Dreaming of taking your time in Parnell during this endless summer? Experience wide open spaces, small boutique and personal shopping experiences, easy parking and zero ‘energy clutter’—whether that be the hustle and bustle of a mall you hope to avoid, or a hectic hospitality spot that...

Located at the Wintergarden Cafe, Muchukunda's Tail 'Change of Heart' is inspired by the phrase "a change of heart makes an ocean of difference". Muchukunda Das is committed to generating inspiration and self-reflection. By using bold lines and universally recognisable symbols in different ways, he tries to...

Unfortunately, 'Vibrant' has been removed from its location at Gladstone Park due to sustained tagging. It has been repaired and relocated to the Corner of Tamaki Drive and Solent Street, near Teal Park and Ports of Auckland.This 'Vibrant' tail is located at Gladstone Park on...

Jeff Thomson has taken the bold choice of creating his own tail from corrugated iron to be displayed at Fraser Park, Jeff is rather like a modern day Abel Tasman or Captain Cook—he sails freely into unknown seas, making important discoveries en route. "Simply by working...

Detailed with gold, Sofia Minson's 'Sirius Dreaming' shines bright in the Heard Park sunshine for all our Parnell community to admire.  The tail is inspired by the ideas of entering a new paradigm in which we are awakening to the messages of the earth, the ancient gods,...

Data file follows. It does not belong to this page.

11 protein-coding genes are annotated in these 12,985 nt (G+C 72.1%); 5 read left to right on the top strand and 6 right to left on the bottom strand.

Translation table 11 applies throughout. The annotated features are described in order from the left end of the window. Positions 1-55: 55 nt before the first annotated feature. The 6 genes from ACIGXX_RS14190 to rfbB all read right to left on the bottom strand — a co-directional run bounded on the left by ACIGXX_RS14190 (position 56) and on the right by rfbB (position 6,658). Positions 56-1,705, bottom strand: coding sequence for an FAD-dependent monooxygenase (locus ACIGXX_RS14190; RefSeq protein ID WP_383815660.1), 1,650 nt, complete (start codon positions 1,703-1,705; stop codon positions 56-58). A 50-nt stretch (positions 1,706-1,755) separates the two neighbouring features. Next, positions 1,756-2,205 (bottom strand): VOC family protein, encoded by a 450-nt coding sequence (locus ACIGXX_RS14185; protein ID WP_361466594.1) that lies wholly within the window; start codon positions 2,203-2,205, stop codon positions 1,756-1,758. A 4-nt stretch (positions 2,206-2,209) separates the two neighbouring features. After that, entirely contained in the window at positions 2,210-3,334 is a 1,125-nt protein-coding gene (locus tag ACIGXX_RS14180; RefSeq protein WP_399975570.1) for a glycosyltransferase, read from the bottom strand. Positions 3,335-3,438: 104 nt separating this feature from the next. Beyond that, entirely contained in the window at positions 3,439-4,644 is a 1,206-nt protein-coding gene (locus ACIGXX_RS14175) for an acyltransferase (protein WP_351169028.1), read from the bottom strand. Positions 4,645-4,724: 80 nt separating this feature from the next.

Located in Faraday Street, Sarah Kolver's tail is inspired by Matariki—a star cluster which appears in the night sky during mid-winter.  According to Maramataka (the Māori lunar calendar) the appearance of Matariki brings the old lunar year to a close. For Māori, Matariki heralds a time...

Anna Leyland is a contemporary New Zealand artist and the creator of “Sentient Beings of the Sea” tail located at the Holy Trinity Cathedral.  Combining pattern making and symbolism, Anna's works invoke conversations relating to the celebration of diversity and multiculturalism within Aotearoa—a hallmark of New...

Situated outside King Living, 'A Fragile Tale to Tell' is inspired by the Japanese art of kintsugi,  embracing flaws and imperfections to make the broken stronger and more beautiful.  Kintsugi is the art of putting broken pottery pieces back together with gold. You can see this...